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Back in my day, we had to put pen to paper, write out our wish list to Santa and then send it all the way to the North Pole.
But, the kids these days? They can call Santa!
That’s right: The Jolly Man has a phone number, but it goes straight to voicemail, presumably because he’s super-busy this time of year. Ready to write down his number?
When you dial the number, you’ll be greeted by an enthusiastic “Ho, ho, ho” that Santa bellies out.
“Merry Christmas! This is Santa Claus and you have reached my personal hotline,” he says. Then he goes on to say that he’s been busy (we called it) up at the North Pole, making toys to deliver on Christmas morning. If Amazon is right, he’s been whipping up lots of Snap Circuits, Barbie Dreamhomes and Play-Doh (aka some of the expected “hottest toys” this Christmas).
Santa’s hotline comes with a plug for parents, reminding children that their parents love them very much, and it’s important to listen to them. (Thanks for the shout-out, Santa).
“When you hear the tone, leave me your Christmas wish list and holiday cheer,” the message from Santa says.
Wondering who’s behind this mysterious number? FreeConferenceCall.com launched Santa’s Hotline back in 2009 as a clever way to market their business—but, hey, we’ll take it!
Other Ways To Get In Touch With Santa
Now, if you want to go the old-school route, of course, you can still handwrite (or type) a letter to Santa and send it via the U.S. Postal Service to the North Pole. Your child will get a letter back, with a North Pole postmark. To make this magic happen, though, you need to get your letter to Anchorage, Alaska by Dec. 15.
Here’s full instructions on how to write to Santa (and how to get a letter back from Santa).
Or you could always have your kids “hand-deliver” their lists to Santa Claus as your local mall or department store. Even Walmart has Santa appearances during the holiday season.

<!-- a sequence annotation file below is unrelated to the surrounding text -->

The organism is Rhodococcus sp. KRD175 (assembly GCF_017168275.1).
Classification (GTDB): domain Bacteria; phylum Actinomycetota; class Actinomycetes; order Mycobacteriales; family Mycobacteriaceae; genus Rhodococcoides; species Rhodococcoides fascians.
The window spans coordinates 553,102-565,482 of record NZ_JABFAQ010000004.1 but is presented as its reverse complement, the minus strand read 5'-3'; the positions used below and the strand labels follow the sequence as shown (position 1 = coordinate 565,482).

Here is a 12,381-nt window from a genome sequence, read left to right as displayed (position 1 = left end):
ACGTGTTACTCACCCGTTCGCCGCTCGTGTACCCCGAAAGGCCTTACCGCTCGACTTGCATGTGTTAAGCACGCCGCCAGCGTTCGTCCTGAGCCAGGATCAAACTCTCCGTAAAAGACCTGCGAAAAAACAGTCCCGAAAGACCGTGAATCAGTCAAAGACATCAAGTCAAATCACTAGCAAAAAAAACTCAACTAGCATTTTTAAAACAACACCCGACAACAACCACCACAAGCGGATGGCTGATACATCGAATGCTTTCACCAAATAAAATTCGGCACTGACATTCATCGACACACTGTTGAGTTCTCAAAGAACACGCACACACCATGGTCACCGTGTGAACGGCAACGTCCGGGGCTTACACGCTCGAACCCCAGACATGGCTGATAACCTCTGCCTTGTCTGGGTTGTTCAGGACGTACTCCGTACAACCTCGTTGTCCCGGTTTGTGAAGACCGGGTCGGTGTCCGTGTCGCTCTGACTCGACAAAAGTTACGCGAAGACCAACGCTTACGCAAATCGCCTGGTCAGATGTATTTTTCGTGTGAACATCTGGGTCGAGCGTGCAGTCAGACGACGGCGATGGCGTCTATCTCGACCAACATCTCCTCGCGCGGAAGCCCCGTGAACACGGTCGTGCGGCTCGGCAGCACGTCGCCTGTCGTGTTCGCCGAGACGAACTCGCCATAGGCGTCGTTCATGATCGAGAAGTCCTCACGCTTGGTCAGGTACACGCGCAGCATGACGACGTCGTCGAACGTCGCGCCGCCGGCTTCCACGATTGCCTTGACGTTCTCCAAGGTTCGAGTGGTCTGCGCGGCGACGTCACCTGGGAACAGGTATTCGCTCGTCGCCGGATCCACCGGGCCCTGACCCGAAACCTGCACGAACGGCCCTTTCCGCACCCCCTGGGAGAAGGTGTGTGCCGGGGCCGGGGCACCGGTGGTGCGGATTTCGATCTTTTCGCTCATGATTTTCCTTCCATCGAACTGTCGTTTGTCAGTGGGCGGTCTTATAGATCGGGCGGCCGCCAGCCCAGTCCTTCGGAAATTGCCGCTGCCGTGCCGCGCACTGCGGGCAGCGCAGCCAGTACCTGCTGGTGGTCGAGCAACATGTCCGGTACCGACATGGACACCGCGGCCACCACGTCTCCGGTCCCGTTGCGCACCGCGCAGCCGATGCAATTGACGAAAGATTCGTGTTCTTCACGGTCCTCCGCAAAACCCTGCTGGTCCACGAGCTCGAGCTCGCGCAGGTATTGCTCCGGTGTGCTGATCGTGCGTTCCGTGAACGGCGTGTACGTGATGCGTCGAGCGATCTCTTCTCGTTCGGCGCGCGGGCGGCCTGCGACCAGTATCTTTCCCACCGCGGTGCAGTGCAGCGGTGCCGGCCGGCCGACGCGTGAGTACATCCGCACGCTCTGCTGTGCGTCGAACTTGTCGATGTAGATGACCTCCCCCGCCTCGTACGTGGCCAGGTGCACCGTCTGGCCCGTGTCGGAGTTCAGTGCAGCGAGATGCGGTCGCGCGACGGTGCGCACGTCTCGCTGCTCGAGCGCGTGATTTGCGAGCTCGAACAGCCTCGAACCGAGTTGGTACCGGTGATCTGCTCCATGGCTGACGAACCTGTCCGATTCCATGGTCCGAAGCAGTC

Plus, How To Catch A Glimpse Of Santa On Christmas Eve
Oh, and not like we’re totally stalking Santa, but come Christmas Eve, if your children want to track him and his reindeer as they circle the globe on the sleigh, you can do so with the North American Aerospace Defense Command (NORAD) Tracks Santa program and get an estimate of when he’ll be in your neighborhood.
NORAD Tracks Santa has been around since the 1950s, and helps kids “track” Santa’s path from the North Pole as he delivers gifts around the world.
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And you can even get a photo of Santa Claus in your living room to really “prove” to your kids that he’s real. Capture the Magic is a website that makes it easy for you to bring Santa Claus into your very own home. And, no, you won’t have to don a musty old Santa suit! Instead, simply take a picture of your living room as it will appear on Christmas Eve. (So make sure your tree is up, the cookies and carrots are laid out, and the presents are under the tree.) Then upload the picture to the Capture the Magic website. You can then choose from a handful of Santa Claus photos, such as Santa being startled under the tree while he drops off some presents or Santa drinking some milk with his plate of cookies.